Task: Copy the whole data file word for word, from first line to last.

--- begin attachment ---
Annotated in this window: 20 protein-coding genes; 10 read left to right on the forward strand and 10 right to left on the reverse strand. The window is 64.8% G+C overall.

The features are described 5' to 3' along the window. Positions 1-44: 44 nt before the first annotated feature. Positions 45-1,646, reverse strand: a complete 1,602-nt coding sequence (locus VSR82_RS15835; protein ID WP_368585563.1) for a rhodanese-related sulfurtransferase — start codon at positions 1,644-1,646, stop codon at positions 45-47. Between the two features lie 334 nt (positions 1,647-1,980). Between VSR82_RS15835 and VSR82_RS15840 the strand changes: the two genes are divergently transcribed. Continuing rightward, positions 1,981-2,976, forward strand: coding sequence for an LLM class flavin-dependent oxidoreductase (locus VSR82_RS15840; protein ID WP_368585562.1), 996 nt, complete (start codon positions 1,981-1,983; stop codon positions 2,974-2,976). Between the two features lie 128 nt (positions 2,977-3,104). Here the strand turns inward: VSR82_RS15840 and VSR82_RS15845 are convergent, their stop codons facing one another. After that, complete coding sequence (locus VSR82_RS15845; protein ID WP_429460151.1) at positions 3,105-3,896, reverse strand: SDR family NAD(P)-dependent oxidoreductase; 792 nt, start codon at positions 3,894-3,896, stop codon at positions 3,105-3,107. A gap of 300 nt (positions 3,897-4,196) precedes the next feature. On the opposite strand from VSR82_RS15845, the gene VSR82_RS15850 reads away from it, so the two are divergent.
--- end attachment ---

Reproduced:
Annotated in this window: 20 protein-coding genes; 10 read left to right on the forward strand and 10 right to left on the reverse strand. The window is 64.8% G+C overall.

The features are described 5' to 3' along the window. Positions 1-44: 44 nt before the first annotated feature. Positions 45-1,646, reverse strand: a complete 1,602-nt coding sequence (locus VSR82_RS15835; protein ID WP_368585563.1) for a rhodanese-related sulfurtransferase — start codon at positions 1,644-1,646, stop codon at positions 45-47. Between the two features lie 334 nt (positions 1,647-1,980). Between VSR82_RS15835 and VSR82_RS15840 the strand changes: the two genes are divergently transcribed. Continuing rightward, positions 1,981-2,976, forward strand: coding sequence for an LLM class flavin-dependent oxidoreductase (locus VSR82_RS15840; protein ID WP_368585562.1), 996 nt, complete (start codon positions 1,981-1,983; stop codon positions 2,974-2,976). Between the two features lie 128 nt (positions 2,977-3,104). Here the strand turns inward: VSR82_RS15840 and VSR82_RS15845 are convergent, their stop codons facing one another. After that, complete coding sequence (locus VSR82_RS15845; protein ID WP_429460151.1) at positions 3,105-3,896, reverse strand: SDR family NAD(P)-dependent oxidoreductase; 792 nt, start codon at positions 3,894-3,896, stop codon at positions 3,105-3,107. A gap of 300 nt (positions 3,897-4,196) precedes the next feature. On the opposite strand from VSR82_RS15845, the gene VSR82_RS15850 reads away from it, so the two are divergent.